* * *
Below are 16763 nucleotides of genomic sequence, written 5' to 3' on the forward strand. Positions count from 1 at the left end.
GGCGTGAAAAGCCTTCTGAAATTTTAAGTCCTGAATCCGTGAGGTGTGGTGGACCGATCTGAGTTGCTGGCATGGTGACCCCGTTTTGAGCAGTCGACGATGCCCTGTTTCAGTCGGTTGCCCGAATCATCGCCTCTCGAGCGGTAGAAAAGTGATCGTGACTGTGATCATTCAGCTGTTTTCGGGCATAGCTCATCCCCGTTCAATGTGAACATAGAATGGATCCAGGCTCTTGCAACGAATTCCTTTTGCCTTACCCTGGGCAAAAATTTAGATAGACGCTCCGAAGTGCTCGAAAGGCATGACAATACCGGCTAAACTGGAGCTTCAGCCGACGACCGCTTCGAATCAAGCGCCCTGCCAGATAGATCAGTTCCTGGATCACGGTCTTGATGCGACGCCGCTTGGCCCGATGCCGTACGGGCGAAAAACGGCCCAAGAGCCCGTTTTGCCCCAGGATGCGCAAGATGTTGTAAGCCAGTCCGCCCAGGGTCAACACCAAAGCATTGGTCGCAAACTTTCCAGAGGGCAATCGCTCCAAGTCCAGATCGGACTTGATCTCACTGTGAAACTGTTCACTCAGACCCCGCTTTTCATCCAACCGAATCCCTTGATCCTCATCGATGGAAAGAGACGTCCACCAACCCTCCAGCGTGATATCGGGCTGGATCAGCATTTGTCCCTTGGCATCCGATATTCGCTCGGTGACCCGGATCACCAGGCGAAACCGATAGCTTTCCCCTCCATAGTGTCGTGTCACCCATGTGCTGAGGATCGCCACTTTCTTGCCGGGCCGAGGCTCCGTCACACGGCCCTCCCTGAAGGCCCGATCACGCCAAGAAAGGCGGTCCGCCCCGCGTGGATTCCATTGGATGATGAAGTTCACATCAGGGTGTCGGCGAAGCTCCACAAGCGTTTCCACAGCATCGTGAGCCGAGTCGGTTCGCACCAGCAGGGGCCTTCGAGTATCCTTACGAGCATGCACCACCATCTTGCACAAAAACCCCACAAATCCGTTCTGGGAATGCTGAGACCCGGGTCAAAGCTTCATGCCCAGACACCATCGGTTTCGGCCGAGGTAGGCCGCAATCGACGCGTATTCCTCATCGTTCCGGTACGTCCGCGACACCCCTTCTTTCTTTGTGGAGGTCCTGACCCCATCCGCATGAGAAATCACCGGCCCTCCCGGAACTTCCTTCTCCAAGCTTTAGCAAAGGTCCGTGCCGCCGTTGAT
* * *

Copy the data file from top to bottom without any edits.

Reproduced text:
Below are 16763 nucleotides of genomic sequence, written 5' to 3' on the forward strand. Positions count from 1 at the left end.
GGCGTGAAAAGCCTTCTGAAATTTTAAGTCCTGAATCCGTGAGGTGTGGTGGACCGATCTGAGTTGCTGGCATGGTGACCCCGTTTTGAGCAGTCGACGATGCCCTGTTTCAGTCGGTTGCCCGAATCATCGCCTCTCGAGCGGTAGAAAAGTGATCGTGACTGTGATCATTCAGCTGTTTTCGGGCATAGCTCATCCCCGTTCAATGTGAACATAGAATGGATCCAGGCTCTTGCAACGAATTCCTTTTGCCTTACCCTGGGCAAAAATTTAGATAGACGCTCCGAAGTGCTCGAAAGGCATGACAATACCGGCTAAACTGGAGCTTCAGCCGACGACCGCTTCGAATCAAGCGCCCTGCCAGATAGATCAGTTCCTGGATCACGGTCTTGATGCGACGCCGCTTGGCCCGATGCCGTACGGGCGAAAAACGGCCCAAGAGCCCGTTTTGCCCCAGGATGCGCAAGATGTTGTAAGCCAGTCCGCCCAGGGTCAACACCAAAGCATTGGTCGCAAACTTTCCAGAGGGCAATCGCTCCAAGTCCAGATCGGACTTGATCTCACTGTGAAACTGTTCACTCAGACCCCGCTTTTCATCCAACCGAATCCCTTGATCCTCATCGATGGAAAGAGACGTCCACCAACCCTCCAGCGTGATATCGGGCTGGATCAGCATTTGTCCCTTGGCATCCGATATTCGCTCGGTGACCCGGATCACCAGGCGAAACCGATAGCTTTCCCCTCCATAGTGTCGTGTCACCCATGTGCTGAGGATCGCCACTTTCTTGCCGGGCCGAGGCTCCGTCACACGGCCCTCCCTGAAGGCCCGATCACGCCAAGAAAGGCGGTCCGCCCCGCGTGGATTCCATTGGATGATGAAGTTCACATCAGGGTGTCGGCGAAGCTCCACAAGCGTTTCCACAGCATCGTGAGCCGAGTCGGTTCGCACCAGCAGGGGCCTTCGAGTATCCTTACGAGCATGCACCACCATCTTGCACAAAAACCCCACAAATCCGTTCTGGGAATGCTGAGACCCGGGTCAAAGCTTCATGCCCAGACACCATCGGTTTCGGCCGAGGTAGGCCGCAATCGACGCGTATTCCTCATCGTTCCGGTACGTCCGCGACACCCCTTCTTTCTTTGTGGAGGTCCTGACCCCATCCGCATGAGAAATCACCGGCCCTCCCGGAACTTCCTTCTCCAAGCTTTAGCAAAGGTCCGTGCCGCCGTTGAT